NEW YORK – As he approached first base, Brett Gardner fired his right arm in the air and looked toward the Yankees bench.

His teammates had already rushed to the top step, cheering along with the crowd of Yankee Stadium in Gardner's home run in the seventh inning on Wednesday night.

Not just a homer, but a grand slam.

And the 100th homer in Gardner's career, a right-wing explosion, elevated the Yankees to a 5-3 victory and plunged the Red Sox into another unimaginable depth in this awful month of April for the world champions.

"It feels good to go through such a big place," Gardner said after the Yankees' clubs transformed into a nightclub to celebrate victory, with strobe lights and a fog machine.

"I could not even see anyone here," Clint Frazier said of the scene.

The Yankees' staff recovered the important home run for Gardner, who exchanged some autographs and posed for photos with the fanatic who caught him.

The Yankees (8-9), who were plagued by injuries, also stumbled, failing to take advantage of a smooth calendar before the Red Sox (6-13) arrived in the city for a two-game series.

"We need a little kickstart," Gardner said. These first weeks we have been moving forward. "Just with all the injuries and all the movements on the list and things like that, sometimes it's been frustrating."

But left-hander James Paxton's strong effort on Tuesday and Gardner's late heroics on Wednesday suddenly provoked the Yankees.

Now, Aaron Boone's club has a golden opportunity to maintain that momentum while the Kansas City Royals, who reside in last place in Central American League, enter the Bronx to play a four-game series that will begin on Thursday night.

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Gardy Party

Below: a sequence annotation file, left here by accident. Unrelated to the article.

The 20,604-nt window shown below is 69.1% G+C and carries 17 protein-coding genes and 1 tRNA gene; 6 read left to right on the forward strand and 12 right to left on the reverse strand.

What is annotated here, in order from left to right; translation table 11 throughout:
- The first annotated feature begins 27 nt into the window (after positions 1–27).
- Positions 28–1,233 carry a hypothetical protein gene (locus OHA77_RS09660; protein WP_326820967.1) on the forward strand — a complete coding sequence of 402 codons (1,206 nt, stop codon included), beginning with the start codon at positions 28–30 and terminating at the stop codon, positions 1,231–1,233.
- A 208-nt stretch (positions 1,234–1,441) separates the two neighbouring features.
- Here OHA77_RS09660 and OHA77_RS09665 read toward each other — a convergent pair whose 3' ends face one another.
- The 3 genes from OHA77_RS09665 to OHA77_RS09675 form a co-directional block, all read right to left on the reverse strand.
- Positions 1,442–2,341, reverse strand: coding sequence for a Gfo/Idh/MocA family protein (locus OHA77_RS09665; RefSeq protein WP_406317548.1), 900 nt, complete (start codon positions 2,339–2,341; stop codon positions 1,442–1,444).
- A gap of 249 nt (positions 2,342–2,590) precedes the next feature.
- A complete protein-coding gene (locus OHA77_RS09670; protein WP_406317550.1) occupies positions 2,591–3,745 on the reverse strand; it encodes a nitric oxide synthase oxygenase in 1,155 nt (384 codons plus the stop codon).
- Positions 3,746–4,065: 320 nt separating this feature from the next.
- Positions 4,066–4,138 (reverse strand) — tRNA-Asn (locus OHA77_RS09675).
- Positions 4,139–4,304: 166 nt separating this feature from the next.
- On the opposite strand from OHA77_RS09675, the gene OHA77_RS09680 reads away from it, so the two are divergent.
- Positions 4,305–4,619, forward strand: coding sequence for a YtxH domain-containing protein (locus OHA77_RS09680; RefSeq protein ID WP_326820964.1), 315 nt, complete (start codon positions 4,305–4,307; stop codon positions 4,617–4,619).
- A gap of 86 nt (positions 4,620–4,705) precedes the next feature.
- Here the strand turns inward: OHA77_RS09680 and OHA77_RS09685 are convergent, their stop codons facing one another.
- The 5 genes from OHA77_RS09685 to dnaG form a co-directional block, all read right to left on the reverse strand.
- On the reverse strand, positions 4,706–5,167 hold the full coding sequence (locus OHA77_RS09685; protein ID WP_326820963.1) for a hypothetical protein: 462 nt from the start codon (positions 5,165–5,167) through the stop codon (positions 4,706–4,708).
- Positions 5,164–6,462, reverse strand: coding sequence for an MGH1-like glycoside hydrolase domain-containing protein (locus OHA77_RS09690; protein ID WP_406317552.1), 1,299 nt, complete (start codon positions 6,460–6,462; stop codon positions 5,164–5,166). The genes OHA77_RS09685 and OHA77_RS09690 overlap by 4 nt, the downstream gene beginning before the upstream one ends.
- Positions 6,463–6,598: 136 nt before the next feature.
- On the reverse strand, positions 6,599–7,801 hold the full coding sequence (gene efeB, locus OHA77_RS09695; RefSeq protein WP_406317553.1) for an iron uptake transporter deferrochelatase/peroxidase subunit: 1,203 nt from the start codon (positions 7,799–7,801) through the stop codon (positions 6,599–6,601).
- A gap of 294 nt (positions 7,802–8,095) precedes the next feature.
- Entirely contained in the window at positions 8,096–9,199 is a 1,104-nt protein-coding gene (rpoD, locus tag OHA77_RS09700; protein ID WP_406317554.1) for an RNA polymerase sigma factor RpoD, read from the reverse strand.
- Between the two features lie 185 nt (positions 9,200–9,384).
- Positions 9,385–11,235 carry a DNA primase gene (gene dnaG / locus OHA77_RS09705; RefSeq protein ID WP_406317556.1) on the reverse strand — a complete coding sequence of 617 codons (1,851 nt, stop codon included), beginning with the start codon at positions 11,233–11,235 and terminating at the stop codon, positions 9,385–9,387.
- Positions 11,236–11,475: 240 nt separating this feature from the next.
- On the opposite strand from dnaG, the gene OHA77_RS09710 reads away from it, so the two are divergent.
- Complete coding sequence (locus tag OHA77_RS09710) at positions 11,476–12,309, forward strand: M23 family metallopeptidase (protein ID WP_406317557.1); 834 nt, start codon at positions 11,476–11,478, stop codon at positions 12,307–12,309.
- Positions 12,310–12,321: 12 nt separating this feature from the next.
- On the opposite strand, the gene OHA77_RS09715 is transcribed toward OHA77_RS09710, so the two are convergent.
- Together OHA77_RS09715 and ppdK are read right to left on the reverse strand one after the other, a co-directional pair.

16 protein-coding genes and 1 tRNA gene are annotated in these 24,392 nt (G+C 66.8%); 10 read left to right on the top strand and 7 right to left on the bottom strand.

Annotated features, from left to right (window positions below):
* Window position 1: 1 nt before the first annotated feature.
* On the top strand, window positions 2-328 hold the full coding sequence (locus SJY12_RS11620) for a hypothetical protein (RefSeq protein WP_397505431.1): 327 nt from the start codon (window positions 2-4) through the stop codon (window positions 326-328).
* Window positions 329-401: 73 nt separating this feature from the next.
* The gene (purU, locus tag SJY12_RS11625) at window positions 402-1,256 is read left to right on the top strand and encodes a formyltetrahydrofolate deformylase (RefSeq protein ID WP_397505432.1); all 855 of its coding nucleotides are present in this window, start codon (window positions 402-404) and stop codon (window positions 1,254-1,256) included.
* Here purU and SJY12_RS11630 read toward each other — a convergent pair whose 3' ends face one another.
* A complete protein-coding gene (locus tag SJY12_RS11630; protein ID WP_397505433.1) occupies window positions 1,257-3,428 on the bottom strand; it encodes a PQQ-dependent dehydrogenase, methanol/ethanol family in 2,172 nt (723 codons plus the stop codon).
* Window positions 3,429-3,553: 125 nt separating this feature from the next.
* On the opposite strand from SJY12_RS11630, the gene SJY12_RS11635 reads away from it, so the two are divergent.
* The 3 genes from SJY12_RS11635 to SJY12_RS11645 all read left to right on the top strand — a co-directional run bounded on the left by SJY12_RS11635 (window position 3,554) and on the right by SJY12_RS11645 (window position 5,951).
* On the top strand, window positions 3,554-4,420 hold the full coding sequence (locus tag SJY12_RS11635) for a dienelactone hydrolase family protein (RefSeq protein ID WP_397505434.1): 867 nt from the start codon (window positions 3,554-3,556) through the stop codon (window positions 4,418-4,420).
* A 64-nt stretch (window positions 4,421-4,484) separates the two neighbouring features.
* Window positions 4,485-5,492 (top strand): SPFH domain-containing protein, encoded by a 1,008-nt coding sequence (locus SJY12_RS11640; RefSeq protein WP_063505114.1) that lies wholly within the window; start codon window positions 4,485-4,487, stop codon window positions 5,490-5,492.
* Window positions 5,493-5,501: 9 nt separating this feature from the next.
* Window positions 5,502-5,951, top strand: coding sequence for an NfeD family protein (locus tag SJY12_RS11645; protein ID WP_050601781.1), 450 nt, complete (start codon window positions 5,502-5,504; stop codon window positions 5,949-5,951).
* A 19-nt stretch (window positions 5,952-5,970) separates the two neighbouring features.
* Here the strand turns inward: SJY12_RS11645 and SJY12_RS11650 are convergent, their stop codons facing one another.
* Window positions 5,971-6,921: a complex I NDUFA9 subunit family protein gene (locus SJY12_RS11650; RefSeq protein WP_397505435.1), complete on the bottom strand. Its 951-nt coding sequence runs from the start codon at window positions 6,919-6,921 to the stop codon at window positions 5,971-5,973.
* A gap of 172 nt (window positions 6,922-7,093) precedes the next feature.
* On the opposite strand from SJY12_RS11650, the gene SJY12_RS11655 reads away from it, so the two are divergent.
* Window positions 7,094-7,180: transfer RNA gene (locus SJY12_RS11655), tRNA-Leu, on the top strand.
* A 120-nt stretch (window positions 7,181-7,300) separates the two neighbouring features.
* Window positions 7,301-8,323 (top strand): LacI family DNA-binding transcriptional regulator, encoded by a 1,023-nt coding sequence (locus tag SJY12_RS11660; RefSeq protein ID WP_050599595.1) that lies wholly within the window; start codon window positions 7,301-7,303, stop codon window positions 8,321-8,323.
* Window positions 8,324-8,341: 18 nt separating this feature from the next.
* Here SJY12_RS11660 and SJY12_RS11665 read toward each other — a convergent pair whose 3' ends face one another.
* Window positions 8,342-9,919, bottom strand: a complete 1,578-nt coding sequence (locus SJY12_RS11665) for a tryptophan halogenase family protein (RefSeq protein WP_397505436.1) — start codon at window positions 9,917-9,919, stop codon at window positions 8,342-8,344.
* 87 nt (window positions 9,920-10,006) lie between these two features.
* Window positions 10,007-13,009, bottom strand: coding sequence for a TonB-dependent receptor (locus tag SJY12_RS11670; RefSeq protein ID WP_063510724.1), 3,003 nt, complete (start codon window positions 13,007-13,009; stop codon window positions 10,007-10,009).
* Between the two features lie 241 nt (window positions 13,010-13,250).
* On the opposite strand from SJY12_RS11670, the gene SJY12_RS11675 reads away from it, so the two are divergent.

Red Sox starter Nathan Eovaldi yielded only one unearned run in six innings, but he threw 104 pitches. Brandon Workman started the seventh at home, to protect a 3-1 lead in Boston. And the reliever was instantly in trouble.

Clint Frazier opened the inning with his third hit of the game and Mike Tauchman, who drove in four runs the night before and hit his first career home run, drew a walk.

With one out, No.9 hitter Austin Romine walked to load the bases and Boston manager Alex Cora brought in Ryan Brasier to face Gardner, the Yanks' most experienced player.

There are no lefties in Cora's bullpen.

Ahead 0 and 2, Brasier saw how her next delivery was screaming to the seats in the bottom right field.

Gardner's personal home run, also his fourth of the year and fourth career Grand Slam, gave the Yankees a 5-3 lead instantly and set off a chorus of mocking Boston chants throughout the Stadium.

J.A. The start of Happ

By delivering eight scoreless innings on Tuesday night, Yankees starter James Paxton was the author of a lesson on how to attack the Red Sox lineup.

And if someone needed instructions to get back from a bad start to 2019, it was J.A. Happ

On Wednesday night, it took Happ until the third inning to settle at Yankee Stadium.

But the damage inflicted by Boston in the first two innings was enough to leave him without a decision.

Happ was hurt again by Homer, giving a solo shot to J.D. Martinez in the first inning and a flurry of two runs to Christian Vazquez in the second.

The veteran lefty finished pitching in the seventh inning, accused of three runs, six hits on a walk and four strikeouts.

But now he has served six homers in his first four starts, covering 18 1/2 innings.

"Probably four or five guys came and they said we're going to win this game," Happ said of the general feeling that if he kept the Red Sox there, the Yankees would find their way back.

And Gardner was one of the guys who gave that talk to Happ.

"Indeed, Gardy comes through," said Happ.

There was also a funny moment, as Happ tried to throw a shot to first base between his legs, while facing the home plate, in a hit of Rafael Devers' box in the fourth.

Tommy Kahnle got the last two outs in the seventh, Adam Ottavino rounded the tie runs at the base in the eighth and Aroldis Chapman finished the ninth inning.

And news for Boston continued its downward trend, as veteran second baseman Dustin Pedroia came out in the second inning due to discomfort in his left knee.